Google says that it is just trying to protect manufacturers of Android devices against patent actions by Microsoft and others. But there are big differences between Google’s approach and Microsoft’s. Microsoft is not seeking to block Android manufacturers from shipping products on the basis of standard essential patents. Rather, Microsoft is focused on infringement of patents that it has not contributed to any industry standard. And Microsoft is making its patents—standard essential and otherwise—available to all Android manufacturers on fair and reasonable terms. In fact, more than 70 percent of Android devices are now licensed to use Microsoft’s patent portfolio.

Google has a chance to make a change. For a company so publicly committed to protecting the Internet, one might expect them to join the growing consensus against using standard essential patents to block products. Every firm that is willing to pay a fair royalty ought to be able to implement industry standards. Adherence to this basic point is essential to keeping computer costs down and preserving the Internet as an open, interoperable platform.

Google’s unwillingness so far to make this commitment is very concerning. That’s why you can pretty well count on a chorus from across the industry: “Google: Please don’t kill video on the Web.”

European Commission, Standards, Intellectual property, Patent, Wireless, marketplace, Marketplace Featured, Featured, Wi-Fi

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To: iggyl who wrote (16868)2/23/2012 9:34:22 PM
From: zax
   of 32253
Something is really, really ironic about this.

We started with Google preaching for open standards, like its own WebM video codec, and condemning H.264 because of its associated licensing and royalties.

Google tried to push a video standard that was open and not reliant upon the h.264 standard.

Apple and Microsoft worked against Google on the matter.

Now Google is acquiring the patent and using it as a stick to fend off attacks on Android?

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From: zax2/24/2012 12:26:44 AM
   of 32253
Apple's China legal battle over iPad spreads to U.S.
Thu Feb 23, 2012 8:58pm EST

(Reuters) - The Asian firm trying to stop Apple Inc from using the iPad name in China has launched an attack on the consumer electronics giant's home turf, filing a lawsuit in California that accuses the iPhone-maker of employing deception when it bought the "iPad" trademark.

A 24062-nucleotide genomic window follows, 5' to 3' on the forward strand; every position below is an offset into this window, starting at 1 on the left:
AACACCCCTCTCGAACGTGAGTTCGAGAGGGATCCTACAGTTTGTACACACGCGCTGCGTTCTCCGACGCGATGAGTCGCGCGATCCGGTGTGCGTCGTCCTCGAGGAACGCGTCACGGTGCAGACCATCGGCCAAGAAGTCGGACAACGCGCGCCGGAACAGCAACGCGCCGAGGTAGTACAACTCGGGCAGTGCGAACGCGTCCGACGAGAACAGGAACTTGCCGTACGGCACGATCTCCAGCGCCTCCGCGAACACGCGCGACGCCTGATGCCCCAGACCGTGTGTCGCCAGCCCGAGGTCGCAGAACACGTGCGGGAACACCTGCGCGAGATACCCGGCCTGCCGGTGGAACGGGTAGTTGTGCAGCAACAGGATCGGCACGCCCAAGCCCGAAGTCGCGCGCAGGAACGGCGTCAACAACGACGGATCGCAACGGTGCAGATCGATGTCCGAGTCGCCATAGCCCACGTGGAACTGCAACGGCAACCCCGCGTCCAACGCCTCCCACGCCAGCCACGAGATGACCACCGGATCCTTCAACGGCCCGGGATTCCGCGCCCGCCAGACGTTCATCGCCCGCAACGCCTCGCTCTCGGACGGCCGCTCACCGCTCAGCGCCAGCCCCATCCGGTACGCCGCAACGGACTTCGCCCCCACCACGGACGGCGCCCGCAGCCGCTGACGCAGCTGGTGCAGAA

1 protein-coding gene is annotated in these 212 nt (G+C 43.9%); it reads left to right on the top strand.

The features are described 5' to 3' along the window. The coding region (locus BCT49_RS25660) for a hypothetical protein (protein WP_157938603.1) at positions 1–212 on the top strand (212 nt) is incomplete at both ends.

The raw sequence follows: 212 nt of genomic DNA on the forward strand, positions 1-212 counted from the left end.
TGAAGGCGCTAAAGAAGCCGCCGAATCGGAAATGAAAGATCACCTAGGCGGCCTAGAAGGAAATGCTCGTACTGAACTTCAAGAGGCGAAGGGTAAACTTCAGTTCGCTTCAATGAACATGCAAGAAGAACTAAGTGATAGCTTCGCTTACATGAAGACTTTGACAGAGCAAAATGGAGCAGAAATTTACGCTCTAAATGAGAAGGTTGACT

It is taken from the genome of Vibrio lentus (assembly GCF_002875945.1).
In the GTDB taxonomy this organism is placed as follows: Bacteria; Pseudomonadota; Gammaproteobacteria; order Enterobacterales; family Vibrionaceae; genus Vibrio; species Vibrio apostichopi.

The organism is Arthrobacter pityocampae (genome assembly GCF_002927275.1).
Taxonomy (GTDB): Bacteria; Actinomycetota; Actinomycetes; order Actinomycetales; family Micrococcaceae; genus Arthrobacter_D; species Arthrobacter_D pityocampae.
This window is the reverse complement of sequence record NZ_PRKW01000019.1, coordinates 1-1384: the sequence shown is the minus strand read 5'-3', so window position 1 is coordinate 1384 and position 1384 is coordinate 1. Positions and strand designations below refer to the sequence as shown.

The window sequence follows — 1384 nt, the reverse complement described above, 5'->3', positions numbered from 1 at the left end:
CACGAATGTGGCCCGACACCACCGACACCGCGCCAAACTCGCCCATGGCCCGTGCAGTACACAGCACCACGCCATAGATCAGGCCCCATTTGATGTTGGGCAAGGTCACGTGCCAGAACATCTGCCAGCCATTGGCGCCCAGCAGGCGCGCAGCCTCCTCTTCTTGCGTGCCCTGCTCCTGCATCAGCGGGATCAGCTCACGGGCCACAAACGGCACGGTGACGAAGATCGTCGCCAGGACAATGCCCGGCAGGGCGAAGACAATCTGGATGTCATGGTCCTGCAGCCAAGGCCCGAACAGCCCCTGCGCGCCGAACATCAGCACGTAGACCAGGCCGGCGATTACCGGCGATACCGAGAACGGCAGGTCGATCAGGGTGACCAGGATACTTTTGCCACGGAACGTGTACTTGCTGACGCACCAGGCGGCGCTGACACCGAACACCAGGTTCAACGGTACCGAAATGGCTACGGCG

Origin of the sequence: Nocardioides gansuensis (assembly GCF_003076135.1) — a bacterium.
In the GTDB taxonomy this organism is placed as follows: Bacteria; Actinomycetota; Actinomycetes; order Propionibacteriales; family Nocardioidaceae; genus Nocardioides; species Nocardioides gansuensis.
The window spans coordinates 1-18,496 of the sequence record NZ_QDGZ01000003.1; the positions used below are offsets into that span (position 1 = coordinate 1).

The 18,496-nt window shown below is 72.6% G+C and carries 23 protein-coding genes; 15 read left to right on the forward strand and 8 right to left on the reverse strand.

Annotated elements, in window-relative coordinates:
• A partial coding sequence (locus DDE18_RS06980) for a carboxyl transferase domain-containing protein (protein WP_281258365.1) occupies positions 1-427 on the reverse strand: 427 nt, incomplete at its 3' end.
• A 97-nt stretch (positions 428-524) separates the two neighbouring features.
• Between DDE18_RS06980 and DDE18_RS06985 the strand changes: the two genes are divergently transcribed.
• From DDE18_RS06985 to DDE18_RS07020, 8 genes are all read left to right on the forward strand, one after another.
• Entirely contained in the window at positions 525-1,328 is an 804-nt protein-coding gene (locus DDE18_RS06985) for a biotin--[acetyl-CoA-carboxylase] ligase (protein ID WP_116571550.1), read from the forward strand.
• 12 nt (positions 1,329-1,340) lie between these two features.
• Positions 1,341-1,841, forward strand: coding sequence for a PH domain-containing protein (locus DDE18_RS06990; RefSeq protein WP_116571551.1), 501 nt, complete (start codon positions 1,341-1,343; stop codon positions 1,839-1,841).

A unit of Proview International Holdings Ltd, a major computer monitor maker that fell on hard times during the economic crisis, is already suing the U.S. company in multiple Chinese jurisdictions and requesting that sales of iPads be suspended across the country.

Last week, units Proview Electronics Co Ltd and Proview Techdnology Co filed a lawsuit in Santa Clara County that brings their legal dispute to Silicon Valley.

Proview accuses Apple of creating a "special purpose" entity - IP Application Development Ltd, or IPAD - to buy the iPad name from it, concealing Apple's role in the matter.

In its filing, Proview alleged lawyers for IPAD repeatedly said it would not be competing with the Chinese firm, and refused to say why they needed the trademark.

Those representations were made "with the intent to defraud and induce the plaintiffs to enter into the agreement," Proview said in the filing dated February 17, requesting an unspecified amount of damages.

Apple, which has said Proview is refusing to honor a years-old agreement, did not respond to requests for comment on Thursday.

The battle between a little-known Asian company and the world's most valuable technology corporation dates back to a disagreement over precisely what was covered in a deal for the transfer of the iPad trademark to Apple in 2009.

Authorities in several Chinese cities have already seized iPads, citing the legal dispute.

Proview, which maintains it holds the iPad trademark in China, has been suing Apple in various jurisdictions in the country for trademark infringement, while also using the courts to get retailers in some smaller cities to stop selling the tablet PCs.

China is becoming an increasingly pivotal market for Apple, which sold more than 15 million iPads worldwide in the last quarter alone and is trying to expand its business in the world's No. 2 economy to sustain its rip-roaring pace of growth.

The country is also where the majority of its iPhones and iPads are now assembled, in partnership with Foxconn.

A Shanghai court this week threw out Proview's request to halt iPad sales in the city. But the outcome of the broader dispute hinges on a higher court in Guangdong, which earlier ruled in Proview's favor.

The next hearing in that case is set for February 29.

China's trademark system is a minefield of murky rules and opportunistic "trademark squatters" that even the world's biggest companies and their highly-paid lawyers find hard to navigate.

Legal experts say the onus is on companies looking to do business in China to understand how China's trademark law works, as it differs greatly from that of the United States.

Industry executives have said employing special-purpose entities to acquire trademarks is a frequent tactic in China.

(Reporting By Edwin Chan; Editing by Michael Urquhart)